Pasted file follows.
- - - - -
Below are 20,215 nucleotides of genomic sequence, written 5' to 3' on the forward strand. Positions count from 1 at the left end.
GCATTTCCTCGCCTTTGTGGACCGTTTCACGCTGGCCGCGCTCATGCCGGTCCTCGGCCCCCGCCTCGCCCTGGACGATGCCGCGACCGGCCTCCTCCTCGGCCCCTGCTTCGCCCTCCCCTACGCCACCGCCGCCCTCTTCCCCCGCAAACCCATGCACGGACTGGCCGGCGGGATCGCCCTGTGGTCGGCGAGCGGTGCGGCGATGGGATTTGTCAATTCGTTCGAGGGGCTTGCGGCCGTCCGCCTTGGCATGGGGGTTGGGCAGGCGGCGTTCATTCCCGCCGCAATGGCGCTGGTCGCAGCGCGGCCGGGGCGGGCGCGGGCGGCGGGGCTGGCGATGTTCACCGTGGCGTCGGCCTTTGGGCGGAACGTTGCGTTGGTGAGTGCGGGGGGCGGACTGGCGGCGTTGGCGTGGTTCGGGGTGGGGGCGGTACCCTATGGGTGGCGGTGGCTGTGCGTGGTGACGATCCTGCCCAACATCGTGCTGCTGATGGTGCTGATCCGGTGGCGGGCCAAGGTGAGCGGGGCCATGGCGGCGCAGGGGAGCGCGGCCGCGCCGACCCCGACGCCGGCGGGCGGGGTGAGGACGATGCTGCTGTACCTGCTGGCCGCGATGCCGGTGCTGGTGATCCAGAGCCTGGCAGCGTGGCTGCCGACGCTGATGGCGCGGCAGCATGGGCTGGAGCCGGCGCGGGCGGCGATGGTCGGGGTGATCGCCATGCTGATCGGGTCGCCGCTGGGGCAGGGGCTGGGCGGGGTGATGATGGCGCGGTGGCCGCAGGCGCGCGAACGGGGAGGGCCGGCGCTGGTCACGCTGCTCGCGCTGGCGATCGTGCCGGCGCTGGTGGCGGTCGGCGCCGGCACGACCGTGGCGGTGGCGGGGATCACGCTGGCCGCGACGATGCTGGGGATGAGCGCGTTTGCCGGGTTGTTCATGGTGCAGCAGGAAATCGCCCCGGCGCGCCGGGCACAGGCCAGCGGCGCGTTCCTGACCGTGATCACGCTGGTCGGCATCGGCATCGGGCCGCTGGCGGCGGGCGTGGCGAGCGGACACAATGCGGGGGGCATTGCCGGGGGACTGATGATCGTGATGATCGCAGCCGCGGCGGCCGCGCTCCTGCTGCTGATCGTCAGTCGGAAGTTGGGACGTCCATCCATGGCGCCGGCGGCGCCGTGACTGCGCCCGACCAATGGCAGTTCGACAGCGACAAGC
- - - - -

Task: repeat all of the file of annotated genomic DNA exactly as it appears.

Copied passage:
Below are 20,215 nucleotides of genomic sequence, written 5' to 3' on the forward strand. Positions count from 1 at the left end.
GCATTTCCTCGCCTTTGTGGACCGTTTCACGCTGGCCGCGCTCATGCCGGTCCTCGGCCCCCGCCTCGCCCTGGACGATGCCGCGACCGGCCTCCTCCTCGGCCCCTGCTTCGCCCTCCCCTACGCCACCGCCGCCCTCTTCCCCCGCAAACCCATGCACGGACTGGCCGGCGGGATCGCCCTGTGGTCGGCGAGCGGTGCGGCGATGGGATTTGTCAATTCGTTCGAGGGGCTTGCGGCCGTCCGCCTTGGCATGGGGGTTGGGCAGGCGGCGTTCATTCCCGCCGCAATGGCGCTGGTCGCAGCGCGGCCGGGGCGGGCGCGGGCGGCGGGGCTGGCGATGTTCACCGTGGCGTCGGCCTTTGGGCGGAACGTTGCGTTGGTGAGTGCGGGGGGCGGACTGGCGGCGTTGGCGTGGTTCGGGGTGGGGGCGGTACCCTATGGGTGGCGGTGGCTGTGCGTGGTGACGATCCTGCCCAACATCGTGCTGCTGATGGTGCTGATCCGGTGGCGGGCCAAGGTGAGCGGGGCCATGGCGGCGCAGGGGAGCGCGGCCGCGCCGACCCCGACGCCGGCGGGCGGGGTGAGGACGATGCTGCTGTACCTGCTGGCCGCGATGCCGGTGCTGGTGATCCAGAGCCTGGCAGCGTGGCTGCCGACGCTGATGGCGCGGCAGCATGGGCTGGAGCCGGCGCGGGCGGCGATGGTCGGGGTGATCGCCATGCTGATCGGGTCGCCGCTGGGGCAGGGGCTGGGCGGGGTGATGATGGCGCGGTGGCCGCAGGCGCGCGAACGGGGAGGGCCGGCGCTGGTCACGCTGCTCGCGCTGGCGATCGTGCCGGCGCTGGTGGCGGTCGGCGCCGGCACGACCGTGGCGGTGGCGGGGATCACGCTGGCCGCGACGATGCTGGGGATGAGCGCGTTTGCCGGGTTGTTCATGGTGCAGCAGGAAATCGCCCCGGCGCGCCGGGCACAGGCCAGCGGCGCGTTCCTGACCGTGATCACGCTGGTCGGCATCGGCATCGGGCCGCTGGCGGCGGGCGTGGCGAGCGGACACAATGCGGGGGGCATTGCCGGGGGACTGATGATCGTGATGATCGCAGCCGCGGCGGCCGCGCTCCTGCTGCTGATCGTCAGTCGGAAGTTGGGACGTCCATCCATGGCGCCGGCGGCGCCGTGACTGCGCCCGACCAATGGCAGTTCGACAGCGACAAGC